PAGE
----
I know I might be a bit off target here, but I think I see your end objective and your approach leaves too much mathematical space between past, present and future market behaviour to be consistently successful. I’m not trying to rain on your parade, just offering a field of research that might yield more fruit.

    At the moment Millard doesn’t offer intraday cycles but I’m talking to him about that. However once you start to see Sigma channels and cycles it will help your intraday trading.
  7. jimns



    I agree with you about cycles - but that's another topic for another day perhaps?

    I, like you, haven’t seen the merit to plotting lagged EMA's or SMA's as Elder suggests so I'd just wanted to better understand what he was suggesting and why.

    But I’m beginning to think that Elder is simply saying this - The lagged data point is all we really have when we calculate a SMA or EMA and to plot that point without the lag creates the incorrect illusion that the SMA or EMA data point is underneath the current bar.

    Regardless of how we use SMA or EMA, maybe he is saying that it’s just incorrect and misleading to plot an SMA or EMA under the current bar. I can imagine plotting a lagged MA and then mentally/visually extrapolating the probable next few bars - but I’ve never heard of anyone doing that - have you? And if so, is there any other value to it or are there any rules or subtleties that we might want to be aware of?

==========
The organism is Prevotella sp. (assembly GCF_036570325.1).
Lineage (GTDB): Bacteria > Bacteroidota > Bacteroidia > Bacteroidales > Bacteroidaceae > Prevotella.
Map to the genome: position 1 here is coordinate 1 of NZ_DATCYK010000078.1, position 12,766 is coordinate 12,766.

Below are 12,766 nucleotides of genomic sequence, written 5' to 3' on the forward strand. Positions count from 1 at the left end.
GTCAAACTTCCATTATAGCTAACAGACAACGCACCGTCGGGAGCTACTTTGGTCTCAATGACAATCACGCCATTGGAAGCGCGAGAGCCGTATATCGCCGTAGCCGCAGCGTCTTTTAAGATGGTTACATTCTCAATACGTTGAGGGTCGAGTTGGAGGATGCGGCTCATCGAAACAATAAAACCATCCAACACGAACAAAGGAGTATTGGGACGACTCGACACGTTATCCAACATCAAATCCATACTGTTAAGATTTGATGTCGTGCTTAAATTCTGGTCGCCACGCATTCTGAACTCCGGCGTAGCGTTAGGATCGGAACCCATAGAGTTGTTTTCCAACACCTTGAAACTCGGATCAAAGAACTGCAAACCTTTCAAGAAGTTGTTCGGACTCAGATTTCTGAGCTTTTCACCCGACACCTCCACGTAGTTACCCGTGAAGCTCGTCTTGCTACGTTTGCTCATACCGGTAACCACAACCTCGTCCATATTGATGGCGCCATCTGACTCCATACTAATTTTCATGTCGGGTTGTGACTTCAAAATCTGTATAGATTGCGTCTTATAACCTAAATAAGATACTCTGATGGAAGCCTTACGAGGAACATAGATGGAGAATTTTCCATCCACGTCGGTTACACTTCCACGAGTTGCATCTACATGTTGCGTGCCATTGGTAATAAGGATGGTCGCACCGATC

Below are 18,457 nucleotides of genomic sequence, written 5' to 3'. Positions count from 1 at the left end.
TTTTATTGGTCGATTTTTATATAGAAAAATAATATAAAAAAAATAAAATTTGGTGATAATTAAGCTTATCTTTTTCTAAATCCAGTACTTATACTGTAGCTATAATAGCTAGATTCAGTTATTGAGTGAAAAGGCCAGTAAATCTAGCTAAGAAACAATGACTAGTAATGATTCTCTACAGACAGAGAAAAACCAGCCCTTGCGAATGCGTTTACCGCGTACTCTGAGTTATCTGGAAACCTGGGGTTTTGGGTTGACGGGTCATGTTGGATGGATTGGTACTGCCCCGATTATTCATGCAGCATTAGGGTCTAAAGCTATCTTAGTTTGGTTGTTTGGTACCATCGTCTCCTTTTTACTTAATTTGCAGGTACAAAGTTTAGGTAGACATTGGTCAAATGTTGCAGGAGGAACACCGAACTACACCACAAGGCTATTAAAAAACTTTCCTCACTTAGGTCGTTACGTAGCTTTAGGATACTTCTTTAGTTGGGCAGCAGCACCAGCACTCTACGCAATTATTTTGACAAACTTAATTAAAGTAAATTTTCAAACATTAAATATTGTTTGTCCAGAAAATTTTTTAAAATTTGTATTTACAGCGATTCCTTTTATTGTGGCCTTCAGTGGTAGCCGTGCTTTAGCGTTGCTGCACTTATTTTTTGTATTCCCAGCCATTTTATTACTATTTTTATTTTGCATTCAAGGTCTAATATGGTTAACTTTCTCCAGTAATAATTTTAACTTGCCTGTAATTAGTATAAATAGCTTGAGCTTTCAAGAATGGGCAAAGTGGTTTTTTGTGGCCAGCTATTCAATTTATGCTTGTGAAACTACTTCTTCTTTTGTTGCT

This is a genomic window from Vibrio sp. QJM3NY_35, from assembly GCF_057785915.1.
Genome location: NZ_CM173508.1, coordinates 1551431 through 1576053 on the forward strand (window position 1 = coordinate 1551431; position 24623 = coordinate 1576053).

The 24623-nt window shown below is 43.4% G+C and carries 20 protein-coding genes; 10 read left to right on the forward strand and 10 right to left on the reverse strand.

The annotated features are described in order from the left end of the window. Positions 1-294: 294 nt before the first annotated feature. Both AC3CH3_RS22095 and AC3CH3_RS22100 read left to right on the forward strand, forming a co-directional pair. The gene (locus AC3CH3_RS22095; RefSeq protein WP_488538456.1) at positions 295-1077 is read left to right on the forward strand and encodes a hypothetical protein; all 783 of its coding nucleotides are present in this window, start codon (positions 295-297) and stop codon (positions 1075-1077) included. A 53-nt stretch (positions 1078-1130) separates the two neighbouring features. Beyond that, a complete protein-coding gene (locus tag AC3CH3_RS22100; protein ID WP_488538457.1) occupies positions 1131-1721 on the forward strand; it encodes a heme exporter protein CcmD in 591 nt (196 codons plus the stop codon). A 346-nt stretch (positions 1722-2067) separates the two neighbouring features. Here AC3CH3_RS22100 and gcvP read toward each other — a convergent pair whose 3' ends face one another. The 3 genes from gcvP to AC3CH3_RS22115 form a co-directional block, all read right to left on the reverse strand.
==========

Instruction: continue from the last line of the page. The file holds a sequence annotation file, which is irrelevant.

And if there is some value to plotting my favored EMAs this way, I’m still left with the confusion between Ehlers and Elder about just how the EMA lag is supposed to be calculated.
  8. You ask... "I can imagine plotting a lagged MA and then mentally/visually extrapolating the probable next few bars - but I’ve never heard of anyone doing that - have you? And if so, is there any other value to it or are there any rules or subtleties that we might want to be aware of?"

    Yes, that was my point with Millard... in addition to cycles his work on MA projections is the best I've encountered... that's where he is 90% accurate - in the future.

    Cycles are cycles are cycles. Millard simply allows us to experiment with cycles like no else ever has. But then to combine them with new MA formulas and projection techniques - utterly amazing what you con do with it.
  9. jimns



    That's very interesting. Can you suggest where I might start with Millard?

  10. That's very interesting about Millard - can you suggest a book or some articles?
    jmns, perhaps posting a few charts for comparison would be helpful. I just don't see the usefulness of putting additional lag into an already lagging indicator - what information do you derive from that method?
    Anyway, interesting topic.
    #10     Apr 15, 2008